In the Australian, a common assault can be committed by making a threat that causes another person to fear the use of physical force. For instance, threatening to punch someone in the nose can be a common assault if the victim believes he or she is about to be punched.
While common assault carries a 22-year maximum sentence, making a more serious threat in the ACT can result in a longer sentence. Section 30 of the Crimes Act make it an offence to threaten to kill another person. That offence is punishable by a maximum sentence of 10 years. Threatening to inflict grievous bodily harm violates section 31 of the Crimes Act. That offence is punishable by a maximum sentence of 5 years.
Threat to kill
The offence of “threat to kill” requires proof that the accused:
- made a threat to another person
- to kill that person
- or any third person
- intending the other person to fear that the threat would be carried out, or
- recklessly disregarding the risk that the other person would fear that the threat would be carried out, and
- the threat is made without lawful excuse and
- under the circumstances, a reasonable person would fear that the threat would be carried out.
Threat to Inflict Grievous Bodily Harm
The offence of “threat to inflict grievous bodily harm” requires proof of the same elements as the offence of “threat to kill,” except that the threat is to inflict grievous bodily harm rather than to kill. Grievous bodily harm is a “really serious” bodily harm. That meaning of “grievous bodily harm” is discussed in more detail in our article on the offence of infliction of grievous bodily harm.
State of Mind
A crime under section 30 or 31 must be committed with an intent to cause another person to fear that the accused will commit the threatened act. Saying “I will kill you” as a joke, with no expectation that the listener will take it seriously, does not violate the law.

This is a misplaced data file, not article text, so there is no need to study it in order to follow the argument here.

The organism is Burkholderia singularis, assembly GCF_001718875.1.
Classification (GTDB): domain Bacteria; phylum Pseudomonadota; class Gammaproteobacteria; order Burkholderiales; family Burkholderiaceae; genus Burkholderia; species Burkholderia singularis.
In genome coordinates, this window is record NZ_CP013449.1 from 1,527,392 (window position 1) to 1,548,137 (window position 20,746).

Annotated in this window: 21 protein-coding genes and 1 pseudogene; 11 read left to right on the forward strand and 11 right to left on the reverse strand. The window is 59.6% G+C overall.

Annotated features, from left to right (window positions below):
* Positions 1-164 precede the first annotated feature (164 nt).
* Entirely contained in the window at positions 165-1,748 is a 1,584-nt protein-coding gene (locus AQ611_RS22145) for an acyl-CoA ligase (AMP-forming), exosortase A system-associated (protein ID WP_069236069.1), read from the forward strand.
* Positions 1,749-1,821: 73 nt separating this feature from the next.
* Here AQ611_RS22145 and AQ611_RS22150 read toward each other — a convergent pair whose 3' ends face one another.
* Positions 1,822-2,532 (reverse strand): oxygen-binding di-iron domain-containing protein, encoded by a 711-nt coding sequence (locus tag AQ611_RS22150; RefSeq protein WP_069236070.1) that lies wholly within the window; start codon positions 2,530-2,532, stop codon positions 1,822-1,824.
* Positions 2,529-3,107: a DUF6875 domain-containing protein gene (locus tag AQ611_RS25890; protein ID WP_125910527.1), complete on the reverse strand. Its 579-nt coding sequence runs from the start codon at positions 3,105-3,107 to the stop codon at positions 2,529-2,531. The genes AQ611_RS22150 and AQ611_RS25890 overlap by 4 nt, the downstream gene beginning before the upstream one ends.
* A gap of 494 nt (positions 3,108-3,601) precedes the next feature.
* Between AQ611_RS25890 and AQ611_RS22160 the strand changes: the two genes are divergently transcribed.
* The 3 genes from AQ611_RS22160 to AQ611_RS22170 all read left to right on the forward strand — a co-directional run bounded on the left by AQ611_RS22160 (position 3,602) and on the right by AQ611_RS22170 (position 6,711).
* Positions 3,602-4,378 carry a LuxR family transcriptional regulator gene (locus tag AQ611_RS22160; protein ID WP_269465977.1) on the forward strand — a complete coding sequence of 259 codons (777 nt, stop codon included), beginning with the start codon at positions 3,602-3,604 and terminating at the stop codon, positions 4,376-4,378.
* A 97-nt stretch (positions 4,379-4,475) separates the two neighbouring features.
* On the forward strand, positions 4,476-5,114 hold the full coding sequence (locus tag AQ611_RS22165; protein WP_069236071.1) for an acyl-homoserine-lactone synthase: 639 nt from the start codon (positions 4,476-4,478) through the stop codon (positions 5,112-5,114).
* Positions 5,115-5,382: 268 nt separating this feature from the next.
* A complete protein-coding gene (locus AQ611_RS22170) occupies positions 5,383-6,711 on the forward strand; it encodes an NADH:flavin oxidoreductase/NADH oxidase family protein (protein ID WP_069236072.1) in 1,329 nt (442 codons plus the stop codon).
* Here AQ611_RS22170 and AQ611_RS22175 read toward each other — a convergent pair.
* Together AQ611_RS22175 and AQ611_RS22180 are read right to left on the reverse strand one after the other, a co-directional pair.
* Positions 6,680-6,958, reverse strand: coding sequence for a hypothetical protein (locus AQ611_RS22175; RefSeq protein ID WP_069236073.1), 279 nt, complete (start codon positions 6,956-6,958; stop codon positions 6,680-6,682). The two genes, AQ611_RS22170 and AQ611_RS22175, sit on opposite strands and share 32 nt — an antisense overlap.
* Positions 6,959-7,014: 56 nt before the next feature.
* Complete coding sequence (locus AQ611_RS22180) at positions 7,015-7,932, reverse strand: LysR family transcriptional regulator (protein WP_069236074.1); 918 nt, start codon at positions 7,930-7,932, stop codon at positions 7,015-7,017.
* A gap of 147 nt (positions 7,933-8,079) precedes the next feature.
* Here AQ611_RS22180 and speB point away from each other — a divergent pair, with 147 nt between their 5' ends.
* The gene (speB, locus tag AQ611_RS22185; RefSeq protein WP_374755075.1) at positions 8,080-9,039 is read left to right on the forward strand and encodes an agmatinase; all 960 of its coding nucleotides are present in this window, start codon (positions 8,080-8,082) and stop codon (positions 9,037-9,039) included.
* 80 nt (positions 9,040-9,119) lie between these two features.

On the other hand, even if the accused does not mean to cause the listener to fear that the threatened act will be carried out, the accused can be found guilty if the threat was made recklessly. A threat is reckless if the accused should know or foresee that the listener will probably believe the threatened action will occur but makes the threat anyway without regard to that consequence.
The fear that the alleged victim experiences is measured subjectively and objectively. Subjectively, the alleged victim must truly experience fear. Objectively, the crime is committed only if a reasonable person would feel fear under the same circumstances. Thus, if a threat to kill is made on the telephone by someone who lives thousands of miles away and has no ability to carry out the threat, no reasonable person would fear the threat. The threat is therefore not a criminal threat even if the person to whom it was made is unusually sensitive and feels fear after hearing the threat.
Under some circumstances, it may be lawful to make a threat. A person who is being attacked with a weapon, for instance, may be entitled to threaten the use of deadly force to repel the attack.